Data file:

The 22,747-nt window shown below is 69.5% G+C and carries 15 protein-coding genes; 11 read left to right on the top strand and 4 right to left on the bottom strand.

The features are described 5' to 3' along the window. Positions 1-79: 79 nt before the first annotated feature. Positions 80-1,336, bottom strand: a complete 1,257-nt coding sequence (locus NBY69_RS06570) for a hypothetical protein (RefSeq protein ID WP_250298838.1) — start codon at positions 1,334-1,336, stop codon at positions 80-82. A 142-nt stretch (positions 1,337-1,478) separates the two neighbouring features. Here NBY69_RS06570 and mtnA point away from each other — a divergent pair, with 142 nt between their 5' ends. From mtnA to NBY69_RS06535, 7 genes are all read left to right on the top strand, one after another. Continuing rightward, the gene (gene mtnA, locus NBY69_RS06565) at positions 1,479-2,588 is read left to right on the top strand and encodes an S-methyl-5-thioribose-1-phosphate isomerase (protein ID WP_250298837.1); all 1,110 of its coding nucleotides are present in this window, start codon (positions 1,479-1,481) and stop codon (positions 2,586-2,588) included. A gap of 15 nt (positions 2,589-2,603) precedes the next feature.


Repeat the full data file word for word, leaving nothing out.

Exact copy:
The 22,747-nt window shown below is 69.5% G+C and carries 15 protein-coding genes; 11 read left to right on the top strand and 4 right to left on the bottom strand.

The features are described 5' to 3' along the window. Positions 1-79: 79 nt before the first annotated feature. Positions 80-1,336, bottom strand: a complete 1,257-nt coding sequence (locus NBY69_RS06570) for a hypothetical protein (RefSeq protein ID WP_250298838.1) — start codon at positions 1,334-1,336, stop codon at positions 80-82. A 142-nt stretch (positions 1,337-1,478) separates the two neighbouring features. Here NBY69_RS06570 and mtnA point away from each other — a divergent pair, with 142 nt between their 5' ends. From mtnA to NBY69_RS06535, 7 genes are all read left to right on the top strand, one after another. Continuing rightward, the gene (gene mtnA, locus NBY69_RS06565) at positions 1,479-2,588 is read left to right on the top strand and encodes an S-methyl-5-thioribose-1-phosphate isomerase (protein ID WP_250298837.1); all 1,110 of its coding nucleotides are present in this window, start codon (positions 1,479-1,481) and stop codon (positions 2,586-2,588) included. A gap of 15 nt (positions 2,589-2,603) precedes the next feature.